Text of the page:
Google enters the fixed-line telecoms market
Does Google’s shift into the VoIP market put other providers under threat?
VoIP providers ‘could benefit’ from Google fixed-line services
Google’s decision to enter the fixed-line telecoms market could have positive implications for other voice over internet protocol (VoIP) providers, an expert has highlighted. Steve Hilton, principal analyst at Analysys Mason, said Google will do all it can to ensure the platform is as widely used as the traditional telegraph pole.
“They have a huge interest in switching usage to mobile devices, especially Android powered devices and other computing devices,” he continued. Mr Hilton pointed out that there is little financial incentive for the search giant getting people to take up its VoIP services, but other providers may well reap the benefits.
The expert stressed: “I think Skype benefits by Google continuing to shift the emphasis away from the old-fashioned telephone toward voice over other devices.” It is likely that existing Skype users will try out the Google application and possibly even encourage younger generations to replace the telephone services they receive from their local telephone companies.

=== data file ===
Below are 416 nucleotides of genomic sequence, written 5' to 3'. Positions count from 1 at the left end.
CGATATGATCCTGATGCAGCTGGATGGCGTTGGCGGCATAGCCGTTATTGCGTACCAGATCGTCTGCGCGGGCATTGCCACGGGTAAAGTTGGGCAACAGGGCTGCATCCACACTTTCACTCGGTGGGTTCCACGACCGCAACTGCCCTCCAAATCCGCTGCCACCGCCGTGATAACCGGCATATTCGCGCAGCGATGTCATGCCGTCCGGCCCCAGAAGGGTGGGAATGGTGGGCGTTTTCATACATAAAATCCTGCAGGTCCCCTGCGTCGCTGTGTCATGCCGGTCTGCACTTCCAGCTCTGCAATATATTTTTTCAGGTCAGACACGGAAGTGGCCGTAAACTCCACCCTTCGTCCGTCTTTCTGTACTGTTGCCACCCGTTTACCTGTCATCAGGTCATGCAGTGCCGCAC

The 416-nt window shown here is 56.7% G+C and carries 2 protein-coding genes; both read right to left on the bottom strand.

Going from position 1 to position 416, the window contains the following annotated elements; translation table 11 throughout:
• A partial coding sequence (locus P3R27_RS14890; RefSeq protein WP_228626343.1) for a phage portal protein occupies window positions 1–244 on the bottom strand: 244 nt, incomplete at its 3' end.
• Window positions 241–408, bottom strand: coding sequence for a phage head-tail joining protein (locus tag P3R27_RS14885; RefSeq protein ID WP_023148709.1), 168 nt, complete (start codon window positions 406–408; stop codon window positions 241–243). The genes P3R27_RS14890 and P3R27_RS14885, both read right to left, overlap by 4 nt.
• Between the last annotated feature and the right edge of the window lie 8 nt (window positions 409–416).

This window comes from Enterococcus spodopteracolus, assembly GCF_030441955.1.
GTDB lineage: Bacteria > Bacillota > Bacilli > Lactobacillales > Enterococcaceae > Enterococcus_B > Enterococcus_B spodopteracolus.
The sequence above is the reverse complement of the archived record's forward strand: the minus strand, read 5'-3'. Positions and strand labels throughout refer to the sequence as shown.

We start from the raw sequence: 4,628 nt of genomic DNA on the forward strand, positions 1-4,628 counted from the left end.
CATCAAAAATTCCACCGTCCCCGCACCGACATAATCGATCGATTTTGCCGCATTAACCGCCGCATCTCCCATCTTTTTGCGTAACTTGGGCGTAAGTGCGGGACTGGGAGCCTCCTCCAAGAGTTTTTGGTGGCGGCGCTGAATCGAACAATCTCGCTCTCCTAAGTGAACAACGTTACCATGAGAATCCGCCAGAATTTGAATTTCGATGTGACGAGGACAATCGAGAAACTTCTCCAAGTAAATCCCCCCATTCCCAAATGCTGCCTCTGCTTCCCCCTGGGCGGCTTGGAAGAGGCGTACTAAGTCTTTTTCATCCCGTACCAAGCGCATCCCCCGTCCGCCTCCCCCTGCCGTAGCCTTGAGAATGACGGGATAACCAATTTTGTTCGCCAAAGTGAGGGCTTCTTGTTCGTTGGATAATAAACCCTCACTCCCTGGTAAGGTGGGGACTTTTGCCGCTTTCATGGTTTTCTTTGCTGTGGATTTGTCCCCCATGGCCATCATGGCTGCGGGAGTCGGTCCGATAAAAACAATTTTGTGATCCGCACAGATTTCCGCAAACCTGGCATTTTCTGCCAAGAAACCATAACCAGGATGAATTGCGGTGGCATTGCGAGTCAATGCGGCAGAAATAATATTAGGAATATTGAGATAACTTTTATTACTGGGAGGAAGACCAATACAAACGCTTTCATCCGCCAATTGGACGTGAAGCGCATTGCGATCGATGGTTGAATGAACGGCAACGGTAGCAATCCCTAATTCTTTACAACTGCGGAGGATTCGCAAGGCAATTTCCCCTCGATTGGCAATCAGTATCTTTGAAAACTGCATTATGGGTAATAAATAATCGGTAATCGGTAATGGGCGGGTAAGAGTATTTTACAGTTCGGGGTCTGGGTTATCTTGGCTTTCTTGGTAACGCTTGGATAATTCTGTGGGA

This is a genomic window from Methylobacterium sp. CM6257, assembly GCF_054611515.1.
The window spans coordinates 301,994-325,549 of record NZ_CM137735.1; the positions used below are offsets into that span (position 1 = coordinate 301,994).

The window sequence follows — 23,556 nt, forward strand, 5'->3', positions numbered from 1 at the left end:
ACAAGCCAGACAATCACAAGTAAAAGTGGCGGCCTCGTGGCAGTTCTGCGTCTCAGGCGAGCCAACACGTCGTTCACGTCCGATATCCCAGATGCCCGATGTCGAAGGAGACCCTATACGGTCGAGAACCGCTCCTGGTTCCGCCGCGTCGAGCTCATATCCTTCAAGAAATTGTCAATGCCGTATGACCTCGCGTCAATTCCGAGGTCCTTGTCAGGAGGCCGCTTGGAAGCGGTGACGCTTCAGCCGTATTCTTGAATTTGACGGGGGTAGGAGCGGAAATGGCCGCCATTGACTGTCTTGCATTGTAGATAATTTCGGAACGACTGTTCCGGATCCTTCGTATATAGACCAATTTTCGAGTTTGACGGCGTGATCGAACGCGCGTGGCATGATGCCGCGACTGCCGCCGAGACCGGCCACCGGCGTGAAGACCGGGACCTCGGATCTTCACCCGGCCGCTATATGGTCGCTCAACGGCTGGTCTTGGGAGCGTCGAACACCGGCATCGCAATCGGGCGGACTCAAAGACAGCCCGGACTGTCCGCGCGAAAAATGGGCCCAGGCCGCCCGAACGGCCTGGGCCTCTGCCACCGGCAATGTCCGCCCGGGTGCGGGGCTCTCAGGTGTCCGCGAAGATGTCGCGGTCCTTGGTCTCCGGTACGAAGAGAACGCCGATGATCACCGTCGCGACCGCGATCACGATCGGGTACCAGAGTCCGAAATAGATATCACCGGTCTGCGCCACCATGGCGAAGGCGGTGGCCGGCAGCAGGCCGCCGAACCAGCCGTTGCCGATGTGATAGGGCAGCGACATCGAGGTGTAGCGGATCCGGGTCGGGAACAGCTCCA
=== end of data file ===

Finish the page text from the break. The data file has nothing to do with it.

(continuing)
Analysis from Frost & Sullivan recently predicted that the VoIP market will improve on its 40.1 per cent growth in user base and 22.3 per cent growth in revenues seen in 2009. It noted that users prefer IP-based technologies, such as session initiation protocol trunking, to save costs by converging voice and data access lines and reducing long-distance call costs.
“Service providers are investing in enhancing their VoIP access/trunking services in terms of survivability, redundancy, and trunk pooling to be able to offer greater value,” noted Frost & Sullivan director Elka Popova. She revealed that customer attitudes towards VoIP technology are also likely to shift over the coming months and years, particularly as they look to make use of “pure IP telephony equipment”.
With Google entering into the VoIP market, and predictions suggesting it is likely to grow, now could well be the time for advertisers to capitalise on the sector.
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Tuesday, August 31 2010 by Catherine Ferguson
Source: Analysys Mason
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